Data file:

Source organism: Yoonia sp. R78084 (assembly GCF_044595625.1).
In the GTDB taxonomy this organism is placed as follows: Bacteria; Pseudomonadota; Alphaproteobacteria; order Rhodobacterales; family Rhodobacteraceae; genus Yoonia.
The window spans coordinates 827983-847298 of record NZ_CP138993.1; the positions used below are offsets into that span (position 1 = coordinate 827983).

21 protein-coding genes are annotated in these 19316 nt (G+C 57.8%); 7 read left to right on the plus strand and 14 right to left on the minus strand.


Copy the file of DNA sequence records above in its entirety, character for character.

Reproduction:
Source organism: Yoonia sp. R78084 (assembly GCF_044595625.1).
In the GTDB taxonomy this organism is placed as follows: Bacteria; Pseudomonadota; Alphaproteobacteria; order Rhodobacterales; family Rhodobacteraceae; genus Yoonia.
The window spans coordinates 827983-847298 of record NZ_CP138993.1; the positions used below are offsets into that span (position 1 = coordinate 827983).

21 protein-coding genes are annotated in these 19316 nt (G+C 57.8%); 7 read left to right on the plus strand and 14 right to left on the minus strand.